Iceberg Dead Ahead

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DAVID C. ROCHEWhat were once emerging markets now are submerging ones. So will the emerging-market crisis bring down the world's rich economies? Judging from economists' predictions, the consensus answer is no. The trade and financial flows that link wealthy nations to the emerging economies are too small, they say. Indeed, if economic activity in emerging markets is weak, it could actually boost the economies of the rich world by increasing the supply of cheap imports. That holds down inflation and increases the purchasing power of the dollars in Western pockets. And because cut-price imports deprive United States, European and Japanese producers of pricing power, inflation stays low and so do interest rates. Phew!There are two things wrong, however, with such complacency. The first is that such dreamlike optimism has already pushed stock markets in the U.S. and Europe to giddy levels. It is unlikely to keep doing so. The second is that, when predicting crises, economists usually look the wrong way up the tracks--only to get hit by a train coming from the opposite direction. That train is the massive deterioration in financial balance sheets, which are far more critical than measures of trade flows. Consider the U.S. stock market. Buoyed in part by the market's rise, Americans now maintain a household savings rate equal to just 0.8% of disposable income, one of the lowest levels in the world. Why? Because Americans have little fear of losing their jobs. New paradigm propaganda has convinced them that the U.S. is recession-proof. Why save as long as soaring financial and real-estate markets are increasing wealth faster than anyone could by cutting back on consumption? But it's all precarious: any big fall in the value of stocks would zap enough wealth to throw the savings rate into reverse and stop the economy in its tracks.That process of wealth destruction has already begun--and not just on Wall Street. The decline in stock markets and currencies has wiped about $1.4 trillion off balance sheets of emerging economies. And the recent widening in interest-rate spreads between emerging markets and the U.S. has sliced more than $750 billion off the value of investments in emerging bond markets. Together with equities, these losses add up to the equivalent of 25% of U.S. GDP. The notion that such mammoth wealth destruction will leave world economies unscathed is the stuff of dreams.But how will it hit? The most obvious blow will be to the global banks that lent money to emerging markets that are no longer servicing their debts (even if they have not publicly renounced them yet). If we assume that 40% of these loans are lost, that will have demolished 20% of the value of shareholder wealth in European banks. For Japanese banks, which are virtually bankrupt anyway, it will amount to even more. These figures don't count the massive losses that many banks made on their trading desks by being long the assets of these countries.PAGE 1  |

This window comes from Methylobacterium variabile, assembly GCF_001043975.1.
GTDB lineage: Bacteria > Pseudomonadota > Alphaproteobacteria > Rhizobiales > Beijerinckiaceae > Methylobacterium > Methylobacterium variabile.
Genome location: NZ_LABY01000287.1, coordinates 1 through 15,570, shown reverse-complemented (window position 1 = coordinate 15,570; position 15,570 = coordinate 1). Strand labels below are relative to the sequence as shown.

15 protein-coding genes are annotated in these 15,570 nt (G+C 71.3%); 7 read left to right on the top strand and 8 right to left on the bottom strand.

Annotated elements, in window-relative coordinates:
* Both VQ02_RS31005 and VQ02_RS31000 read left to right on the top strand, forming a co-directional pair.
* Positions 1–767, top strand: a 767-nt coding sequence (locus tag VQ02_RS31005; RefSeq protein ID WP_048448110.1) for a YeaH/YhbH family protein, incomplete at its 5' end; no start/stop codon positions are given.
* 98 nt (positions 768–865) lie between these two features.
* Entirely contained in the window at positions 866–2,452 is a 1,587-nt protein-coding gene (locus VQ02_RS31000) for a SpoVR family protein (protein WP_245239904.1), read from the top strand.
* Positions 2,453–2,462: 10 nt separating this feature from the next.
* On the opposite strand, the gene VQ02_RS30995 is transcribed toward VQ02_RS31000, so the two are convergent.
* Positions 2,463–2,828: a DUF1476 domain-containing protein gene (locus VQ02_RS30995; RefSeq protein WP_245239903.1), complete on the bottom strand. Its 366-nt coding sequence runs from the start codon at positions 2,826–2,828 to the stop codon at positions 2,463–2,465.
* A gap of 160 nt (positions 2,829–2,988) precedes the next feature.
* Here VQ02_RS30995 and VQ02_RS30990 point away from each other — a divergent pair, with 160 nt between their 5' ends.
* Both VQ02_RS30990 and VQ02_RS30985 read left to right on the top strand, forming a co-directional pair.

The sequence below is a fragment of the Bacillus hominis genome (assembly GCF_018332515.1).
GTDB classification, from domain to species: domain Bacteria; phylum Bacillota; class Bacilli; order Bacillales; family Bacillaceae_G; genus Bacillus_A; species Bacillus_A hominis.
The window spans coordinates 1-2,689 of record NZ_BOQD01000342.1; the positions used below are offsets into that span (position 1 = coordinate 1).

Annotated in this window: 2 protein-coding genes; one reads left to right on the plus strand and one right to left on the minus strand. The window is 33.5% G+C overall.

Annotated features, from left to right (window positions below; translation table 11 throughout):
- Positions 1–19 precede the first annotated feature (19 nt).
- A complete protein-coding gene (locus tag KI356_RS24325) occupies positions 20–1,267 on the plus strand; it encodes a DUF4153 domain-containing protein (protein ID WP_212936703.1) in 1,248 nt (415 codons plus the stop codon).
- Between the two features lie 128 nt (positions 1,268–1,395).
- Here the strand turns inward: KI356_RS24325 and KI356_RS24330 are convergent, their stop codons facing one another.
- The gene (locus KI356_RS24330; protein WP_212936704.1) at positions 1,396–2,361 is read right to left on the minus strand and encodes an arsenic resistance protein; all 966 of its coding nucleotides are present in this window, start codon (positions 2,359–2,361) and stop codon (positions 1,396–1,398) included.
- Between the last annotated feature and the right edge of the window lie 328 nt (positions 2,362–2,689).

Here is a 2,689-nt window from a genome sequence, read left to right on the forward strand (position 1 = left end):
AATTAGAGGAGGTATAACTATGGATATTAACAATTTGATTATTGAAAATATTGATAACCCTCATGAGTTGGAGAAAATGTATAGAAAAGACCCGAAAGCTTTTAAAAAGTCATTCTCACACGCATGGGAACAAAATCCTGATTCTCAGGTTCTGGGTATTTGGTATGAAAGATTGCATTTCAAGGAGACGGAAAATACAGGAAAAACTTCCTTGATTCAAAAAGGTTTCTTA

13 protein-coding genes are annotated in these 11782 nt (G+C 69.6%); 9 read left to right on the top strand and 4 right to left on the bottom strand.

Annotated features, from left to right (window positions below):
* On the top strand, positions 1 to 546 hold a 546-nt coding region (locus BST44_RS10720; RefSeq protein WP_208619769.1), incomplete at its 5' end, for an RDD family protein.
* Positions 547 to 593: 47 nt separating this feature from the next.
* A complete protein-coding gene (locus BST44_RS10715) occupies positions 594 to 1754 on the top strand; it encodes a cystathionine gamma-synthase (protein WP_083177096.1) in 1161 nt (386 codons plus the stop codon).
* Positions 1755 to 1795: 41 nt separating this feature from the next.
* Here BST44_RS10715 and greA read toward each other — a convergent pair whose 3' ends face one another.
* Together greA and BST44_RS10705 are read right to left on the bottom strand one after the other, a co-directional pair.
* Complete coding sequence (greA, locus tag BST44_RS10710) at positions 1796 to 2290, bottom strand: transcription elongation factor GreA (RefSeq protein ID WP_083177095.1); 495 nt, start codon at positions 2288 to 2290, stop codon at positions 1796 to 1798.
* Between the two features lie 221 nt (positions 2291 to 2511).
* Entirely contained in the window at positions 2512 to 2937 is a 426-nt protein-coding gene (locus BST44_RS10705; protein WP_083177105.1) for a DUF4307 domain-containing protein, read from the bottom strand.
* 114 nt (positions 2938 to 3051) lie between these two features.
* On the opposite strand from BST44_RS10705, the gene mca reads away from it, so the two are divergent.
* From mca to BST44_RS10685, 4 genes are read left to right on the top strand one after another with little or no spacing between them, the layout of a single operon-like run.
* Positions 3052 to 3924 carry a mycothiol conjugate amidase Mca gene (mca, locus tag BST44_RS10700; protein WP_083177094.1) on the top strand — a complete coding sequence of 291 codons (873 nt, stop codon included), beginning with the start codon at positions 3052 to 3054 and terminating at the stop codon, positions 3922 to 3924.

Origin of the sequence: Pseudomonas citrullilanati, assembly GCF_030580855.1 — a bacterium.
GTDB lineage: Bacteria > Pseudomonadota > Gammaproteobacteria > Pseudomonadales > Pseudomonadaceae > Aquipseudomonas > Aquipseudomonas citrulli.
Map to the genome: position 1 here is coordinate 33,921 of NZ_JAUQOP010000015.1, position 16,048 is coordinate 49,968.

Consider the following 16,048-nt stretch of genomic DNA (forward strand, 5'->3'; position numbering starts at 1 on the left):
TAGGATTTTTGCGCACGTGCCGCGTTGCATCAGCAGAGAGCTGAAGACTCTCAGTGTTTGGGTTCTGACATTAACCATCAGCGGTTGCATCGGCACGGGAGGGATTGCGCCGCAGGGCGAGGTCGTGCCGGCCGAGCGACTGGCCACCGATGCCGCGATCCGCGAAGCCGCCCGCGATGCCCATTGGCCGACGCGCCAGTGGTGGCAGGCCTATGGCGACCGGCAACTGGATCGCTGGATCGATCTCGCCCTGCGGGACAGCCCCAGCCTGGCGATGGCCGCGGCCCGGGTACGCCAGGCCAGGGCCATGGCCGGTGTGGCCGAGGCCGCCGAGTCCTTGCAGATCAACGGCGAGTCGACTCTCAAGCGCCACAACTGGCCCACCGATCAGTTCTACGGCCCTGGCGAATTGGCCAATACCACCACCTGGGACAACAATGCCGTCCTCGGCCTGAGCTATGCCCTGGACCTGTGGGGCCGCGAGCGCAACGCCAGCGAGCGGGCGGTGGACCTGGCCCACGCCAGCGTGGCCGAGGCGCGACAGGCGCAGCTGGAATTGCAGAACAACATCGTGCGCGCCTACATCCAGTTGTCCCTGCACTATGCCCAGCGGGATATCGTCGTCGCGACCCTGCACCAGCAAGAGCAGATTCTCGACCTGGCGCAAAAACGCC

All of this matters for two reasons. Emerging markets around the world have seen their financial sectors destroyed. They need the developed world's banks to come in and reliquefy their economies by lending to--and also by buying up--their troubled banks. Without that investment, emerging economies will be without a banking system that can lend. Capital starvation will succeed the capital glut of recent years.Second, the unconfessed bad debts of the developed world's banks are probably bad enough to make banks an instrument of deflation rather than reflation in their home markets. The destruction of so much capital will have to lead to a constraint in lending. In short, the smell of a global banking crisis is in the air. There are plenty of shoes yet to fall. China's banking system is totally bust. And that pillar of global capitalism, the Hong Kong banking system, is sure to get mauled in the last stand of the Hong Kong dollar's peg to the U.S. greenback, a battle that will be fought and lost within months.It is far more likely that financial forces, not trade flows, will drive the next global downturn. The drama has only begun to unfold. Here's why. A few short months ago it cost the average emerging economy around 500 basis points more than U.S. Treasurys to finance growth, and the availability of capital was virtually limitless. Now it costs around 1,500 basis points, and there is a critical shortage of capital for emerging markets. The recent headlines are staggering: Russia's default, Hong Kong's attempted backdoor nationalization of major stocks, Malaysia's decision to expropriate foreign investors and delist itself from global markets.All of this increases the temptation for emerging markets to renege on their debts. And that would surely worsen the global banking crisis. As long as there's no affordable capital to be had, emerging markets have great incentive to renounce their foreign debts and opt for populist development models, operating behind doors closed to world financial markets. Now capital is both unaffordable and unavailable. That is the real significance of what has happened in Malaysia and Russia.In the end, the write-offs at the developed world's banks will deprive the global economy of the capital it needs to grow, not only in emerging markets but in the rich nations as well. Even if the world avoids the worst, which it can do only through coordinated global easing of monetary policy in the U.S., Europe and Japan, the emerging-market dream is over. The roseate future of so many highly rated blue-chip stocks has been based on that dream. But global capitalism is now under threat from the emergent politics of populist economic nonsense, evoking a nightmare scenario of an end to emerging-market investment.  |  PAGE 2